My second M201, No. 22168 (1963)

Hotchkiss chassis No.   23815   (built in 1963)
Official army chassis No.   22168   (first issued in 1963)
Original registration No.   231 2131   (when first issued)
La Maltournée MALT No.   36410   (rebuilt by E.R.G.M)
Final registration No.   615 1771   (after rebuild in 1971)
It was never my intention to own a second jeep (the Delahaye VLR) let alone a third but in June 2004 I went up to see Steve at Dallas Autos to photograph a 106SR that he had in stock.  I went to get photos to show the detail of the 106SR modifications to use on this site but ended up, with my wife's encouragement, buying the jeep for restoration. There were two reasons really, it was complete apart from the gun and mounting and ,perhaps more important, it was about to be converted into a standard jeep for sale. The special fittings had already been stripped off it and piled into the back. It had to be rescued!
At Dallas I emptied the back and put the side seat & toolbox back in place for the first of the 106SR detail photos.   A few days later the jeep was on my drive, that's my wife Alison in the driving seat. A third jeep project had begun.

I don't know why but army vehicles always seem to look in much better condition than they really are in a photo. I guess its the advantage of a matt green finish. There were a lot of dents to deal with, a few areas of significant rust damage, and numerous splits in the body tub no doubt resulting from the punishment of carrying the heavy gun over rough terrain.

The bonnet, of Ford GPW origin complete with 'F' marking, was badly corroded on both sides and full of army workshop filler!   There were a number of stress fractures to deal with and the top coat of paint had been applied over wax used to preserve the jeep in storage.

For the most part the fact that the jeep had been in long term storage at some point and covered in wax meant that rust was limited to relatively few areas. It also meant that the top coat of paint could be removed with a power hose as the wax had not been effectively removed before repainting it. Getting rid of the wax (clearly visible in the photo) was to take many hours of hard work though.

Most parts were sound but with cracks, and in the case of the wing damage where the suspension had bottomed out.   My welding skills got better, aided by the purchase of a gasless MIG welder that was so much better than my stick welder for the thinner panels.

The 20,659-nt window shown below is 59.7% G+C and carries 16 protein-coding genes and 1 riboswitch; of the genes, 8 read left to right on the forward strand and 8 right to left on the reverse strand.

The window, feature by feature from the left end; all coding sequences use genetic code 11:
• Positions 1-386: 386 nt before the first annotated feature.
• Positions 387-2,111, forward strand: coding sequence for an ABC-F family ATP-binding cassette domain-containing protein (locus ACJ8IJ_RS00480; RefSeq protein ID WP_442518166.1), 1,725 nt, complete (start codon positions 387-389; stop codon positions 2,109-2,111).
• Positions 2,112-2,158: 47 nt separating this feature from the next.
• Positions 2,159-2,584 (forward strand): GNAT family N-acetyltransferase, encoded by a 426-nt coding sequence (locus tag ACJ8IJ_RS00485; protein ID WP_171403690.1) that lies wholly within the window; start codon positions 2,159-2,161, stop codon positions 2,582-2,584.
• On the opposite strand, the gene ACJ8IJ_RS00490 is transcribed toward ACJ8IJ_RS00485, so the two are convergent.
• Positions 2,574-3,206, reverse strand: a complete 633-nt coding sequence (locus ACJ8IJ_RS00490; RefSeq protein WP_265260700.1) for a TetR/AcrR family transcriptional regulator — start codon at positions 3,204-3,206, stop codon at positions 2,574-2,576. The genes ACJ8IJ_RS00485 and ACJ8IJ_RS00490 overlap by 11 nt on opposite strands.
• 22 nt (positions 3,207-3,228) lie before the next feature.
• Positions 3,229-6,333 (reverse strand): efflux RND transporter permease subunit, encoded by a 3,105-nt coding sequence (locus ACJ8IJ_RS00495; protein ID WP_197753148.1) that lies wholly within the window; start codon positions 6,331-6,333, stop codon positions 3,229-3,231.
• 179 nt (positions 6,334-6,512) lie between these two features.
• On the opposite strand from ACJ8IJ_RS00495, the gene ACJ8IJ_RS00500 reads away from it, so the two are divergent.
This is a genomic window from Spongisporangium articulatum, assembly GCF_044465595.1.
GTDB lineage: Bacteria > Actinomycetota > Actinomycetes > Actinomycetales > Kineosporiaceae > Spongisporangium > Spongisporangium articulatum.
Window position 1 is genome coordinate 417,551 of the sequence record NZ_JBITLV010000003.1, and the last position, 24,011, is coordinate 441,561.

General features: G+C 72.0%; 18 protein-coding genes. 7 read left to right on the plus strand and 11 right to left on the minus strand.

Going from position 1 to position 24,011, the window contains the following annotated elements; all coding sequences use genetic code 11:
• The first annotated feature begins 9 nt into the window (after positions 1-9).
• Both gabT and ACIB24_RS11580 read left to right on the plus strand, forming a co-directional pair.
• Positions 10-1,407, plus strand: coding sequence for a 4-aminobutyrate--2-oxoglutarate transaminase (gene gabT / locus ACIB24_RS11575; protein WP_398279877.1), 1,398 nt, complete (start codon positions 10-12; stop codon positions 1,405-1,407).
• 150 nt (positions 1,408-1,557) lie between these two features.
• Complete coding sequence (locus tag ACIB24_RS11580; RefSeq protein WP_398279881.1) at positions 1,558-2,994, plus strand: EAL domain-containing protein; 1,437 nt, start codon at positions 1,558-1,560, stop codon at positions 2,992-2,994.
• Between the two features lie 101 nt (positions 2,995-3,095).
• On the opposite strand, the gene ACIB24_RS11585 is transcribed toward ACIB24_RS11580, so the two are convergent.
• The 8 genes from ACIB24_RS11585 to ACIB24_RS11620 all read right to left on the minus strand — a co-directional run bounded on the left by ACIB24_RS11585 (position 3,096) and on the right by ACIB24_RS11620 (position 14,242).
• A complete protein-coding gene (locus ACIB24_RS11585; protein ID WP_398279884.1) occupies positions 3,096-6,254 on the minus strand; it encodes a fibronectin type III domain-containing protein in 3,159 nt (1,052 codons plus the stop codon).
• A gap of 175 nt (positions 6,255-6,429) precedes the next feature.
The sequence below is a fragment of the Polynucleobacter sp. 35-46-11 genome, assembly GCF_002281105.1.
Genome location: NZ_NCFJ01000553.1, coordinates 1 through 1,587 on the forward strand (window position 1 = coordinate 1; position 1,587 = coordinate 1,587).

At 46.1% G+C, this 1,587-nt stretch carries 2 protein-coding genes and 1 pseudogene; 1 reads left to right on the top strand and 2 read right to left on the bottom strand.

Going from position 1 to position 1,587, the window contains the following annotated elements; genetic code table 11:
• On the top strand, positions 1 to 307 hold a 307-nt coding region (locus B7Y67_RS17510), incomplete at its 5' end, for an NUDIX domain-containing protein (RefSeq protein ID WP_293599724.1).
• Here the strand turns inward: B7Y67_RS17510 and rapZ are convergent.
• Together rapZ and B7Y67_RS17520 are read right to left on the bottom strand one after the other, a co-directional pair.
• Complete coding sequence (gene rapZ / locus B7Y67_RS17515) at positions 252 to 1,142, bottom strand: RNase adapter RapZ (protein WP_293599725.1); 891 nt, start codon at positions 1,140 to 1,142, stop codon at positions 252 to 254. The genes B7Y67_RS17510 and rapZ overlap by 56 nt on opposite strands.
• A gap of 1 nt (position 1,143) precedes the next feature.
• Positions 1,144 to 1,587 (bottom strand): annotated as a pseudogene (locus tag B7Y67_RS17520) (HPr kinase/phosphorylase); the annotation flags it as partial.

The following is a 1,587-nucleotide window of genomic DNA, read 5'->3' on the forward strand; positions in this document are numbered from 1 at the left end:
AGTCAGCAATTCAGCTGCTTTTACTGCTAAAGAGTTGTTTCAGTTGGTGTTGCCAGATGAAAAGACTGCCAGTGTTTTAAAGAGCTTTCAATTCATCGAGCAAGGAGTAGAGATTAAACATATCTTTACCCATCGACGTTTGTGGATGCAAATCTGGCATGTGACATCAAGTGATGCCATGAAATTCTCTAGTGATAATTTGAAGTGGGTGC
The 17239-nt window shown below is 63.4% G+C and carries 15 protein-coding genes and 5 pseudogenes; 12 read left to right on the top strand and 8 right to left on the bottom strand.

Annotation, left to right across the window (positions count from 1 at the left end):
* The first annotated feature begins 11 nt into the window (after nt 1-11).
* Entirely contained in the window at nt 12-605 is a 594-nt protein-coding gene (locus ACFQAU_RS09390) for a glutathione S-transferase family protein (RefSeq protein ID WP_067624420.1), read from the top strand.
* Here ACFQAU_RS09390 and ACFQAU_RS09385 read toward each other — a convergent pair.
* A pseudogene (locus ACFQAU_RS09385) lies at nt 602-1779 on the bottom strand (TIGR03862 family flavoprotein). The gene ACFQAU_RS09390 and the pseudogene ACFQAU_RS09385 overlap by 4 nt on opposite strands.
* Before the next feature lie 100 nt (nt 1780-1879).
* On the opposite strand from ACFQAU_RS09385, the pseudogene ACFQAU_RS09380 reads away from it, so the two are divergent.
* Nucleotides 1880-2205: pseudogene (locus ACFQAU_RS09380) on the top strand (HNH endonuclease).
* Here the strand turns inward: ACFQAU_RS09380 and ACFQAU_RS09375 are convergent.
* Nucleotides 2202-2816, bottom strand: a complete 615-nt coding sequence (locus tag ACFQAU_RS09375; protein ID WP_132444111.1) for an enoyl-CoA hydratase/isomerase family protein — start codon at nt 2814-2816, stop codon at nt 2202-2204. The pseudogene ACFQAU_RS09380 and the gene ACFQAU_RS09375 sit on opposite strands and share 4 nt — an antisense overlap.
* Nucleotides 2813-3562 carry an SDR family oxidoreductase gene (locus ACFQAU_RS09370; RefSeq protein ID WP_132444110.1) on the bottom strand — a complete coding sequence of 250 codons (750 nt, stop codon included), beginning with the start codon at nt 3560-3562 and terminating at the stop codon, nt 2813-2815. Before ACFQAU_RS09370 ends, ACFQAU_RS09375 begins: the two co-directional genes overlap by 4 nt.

It was fortunate that the winter was the driest for a very long time as most of the work had to be carried out on my drive as the Delahaye was in the garage. Piece by piece the jeep was dismantled, the parts refurbished then stage by stage reassembled. I also managed to track down some 106mm practice shells in the states and get them shipped over but the hunt for the gun was still on.

Throughout the winter the Delahaye watched on as individual parts were restored in the limited spaces available in the workshop, the greenhouse and even in the kitchen!.   Markings from the jeeps past with the 8th Division were discovered. A lion rampant below the windscreen and this one over the rear wheel arch. Any ideas?

By Spring 2005 things were taking shape, the jeep was being put together again, and a gun with wheelbarrow mounting and even tools had been located in Norway. The shells had been refurbished, indicators fitted and the jeep was running well. It was insured, MOT tested and registering it meant driving it down to the DVLA in Portsmouth for inspection. My first drive in it on the road was on the M27!

It was now taking on the appearance of a complete 106SR but I decided to leave the gun off for the MOT test and inspection by the DVLA.   According to the army release papers it was first issued in 1958 so it was registered as 489 UXH and with the gun mounted ready for its first show.

Driving a 106SR takes a bit of getting used to! Restricted vision and the heavy load means taking care with cornering and breaking distances but it travels well and you soon get used to it. I managed to get both M201s to the first major show of the season at Horndean and again to the National MVT show at Kemble but getting all three jeeps to a show is rather more of a logistical challenge. I managed it though at Netley Marsh which meant missing Beltring this year but was worth it.

Both M201s at Horndean show June 2005.    All three jeeps at Netley Marsh show July 2005.

This all started with the quest for some photos of 106SR detail so my next task is to add this to the section on the 106SR (soon).